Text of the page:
VulcanForms secures $355 million to “start production digital industrial capacity.


The advanced digital manufacturing infrastructure provider, VulcanForms, an MIT-born business, has received $355 million and is now valued at over $1 billion.

Investors in VulcanForms include the Simkins family, Industry Ventures, Stata Venture Partners, Fontinalis Partners, D1 Capital Partners, Standard Investments, Atlas Innovate, and Boston Seed Capital.

The company recently unveiled its first two digital manufacturing facilities, which cover the whole value chain for precision metal components and assemblies, in Devens, Massachusetts, and Newburyport, Massachusetts.

Customers of VulcanForms in crucial sectors are now able to speed innovation and reduce their reliance on foreign manufacturers.

A fleet of 100-kilowatt class laser powder bed fusion additive manufacturing equipment owned by VulcanForms, with a combined laser capacity of over 2 megawatts, powers the VulcanOne plant in Devens.

The automated precision machining and assembly processes are the main emphasis of the Newburyport plant. VulcanForms provides its clients with a ground-breaking, US-based digital manufacturing infrastructure by fusing these technologies with a digital thread.

Manufacturing in the US needs to encourage innovation and long-term economic prosperity.

Every dollar spent on manufacturing adds an extra $2.79 to the US economy, a larger multiplier than any other industry, and manufacturers do approximately 60% of private sector R&D in the US.

Thanks to manufacturing, almost everyone alive today enjoys a higher level of living, a better quality of life, and a longer life expectancy because of manufacturing. Like no other industry, it has fostered innovation.

While salaries and capital investment have mostly remained flat since 1980, manufacturing employment in the US has decreased by almost 40%. Offshoring for decades, which involves moving infrastructure and vital industrial knowledge to other nations, is to blame for this disastrous trend.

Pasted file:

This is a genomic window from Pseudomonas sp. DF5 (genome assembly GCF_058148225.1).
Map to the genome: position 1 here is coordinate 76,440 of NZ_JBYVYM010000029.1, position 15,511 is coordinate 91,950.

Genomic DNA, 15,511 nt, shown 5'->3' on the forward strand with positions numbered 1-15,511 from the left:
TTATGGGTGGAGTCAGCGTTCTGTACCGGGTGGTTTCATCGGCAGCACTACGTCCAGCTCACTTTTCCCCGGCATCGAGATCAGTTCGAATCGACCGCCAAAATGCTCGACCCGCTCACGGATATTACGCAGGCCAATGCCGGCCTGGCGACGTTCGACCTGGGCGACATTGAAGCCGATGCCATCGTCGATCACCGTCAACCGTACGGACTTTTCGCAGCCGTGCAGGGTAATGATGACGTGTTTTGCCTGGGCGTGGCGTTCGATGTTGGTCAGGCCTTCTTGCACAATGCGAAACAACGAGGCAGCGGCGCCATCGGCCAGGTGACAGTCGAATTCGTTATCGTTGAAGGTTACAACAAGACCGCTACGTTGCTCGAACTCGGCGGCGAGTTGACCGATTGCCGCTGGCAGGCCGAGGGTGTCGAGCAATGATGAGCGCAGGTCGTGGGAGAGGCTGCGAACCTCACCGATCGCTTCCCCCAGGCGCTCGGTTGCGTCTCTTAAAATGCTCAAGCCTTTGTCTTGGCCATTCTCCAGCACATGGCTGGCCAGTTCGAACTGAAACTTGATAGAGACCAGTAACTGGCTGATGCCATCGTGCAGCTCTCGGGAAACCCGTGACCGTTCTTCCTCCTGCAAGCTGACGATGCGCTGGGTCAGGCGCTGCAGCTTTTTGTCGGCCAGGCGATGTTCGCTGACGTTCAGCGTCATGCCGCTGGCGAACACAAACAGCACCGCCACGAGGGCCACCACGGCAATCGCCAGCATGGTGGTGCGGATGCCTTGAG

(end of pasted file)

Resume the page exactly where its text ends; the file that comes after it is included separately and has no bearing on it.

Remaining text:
This frequently facilitated access to lower-cost labour and increased global trade, but in the end, it drained the domestic innovation ecosystem of its resources. Despite the fact that millions of industrial jobs were lost, supply networks were more responsive to geopolitical events.

Offshored manufacturing does not exist now in its traditional form. Additive manufacturing is one of the digital-first production technologies that enables more creative, resource-efficient, and robust supply chains. VulcanForms is a leader in an integrated manufacturing system that makes it possible for digital technologies to have a large-scale, sustained influence.

Martin C. Feldmann, co-founder, president, and CEO of VulcanForms, states: “By scaling sophisticated digital manufacturing, we can usher in a new age of American invention and economic prosperity.”

A game-changing possibility presents itself when additive manufacturing technology is scaled for industrial production and is seamlessly combined with automated machining and robotics.

The physical infrastructure and digital processes have been developed by VulcanForms to enable the delivery of this full-stack manufacturing solution at previously unheard-of levels of speed, accuracy, quality, and scale.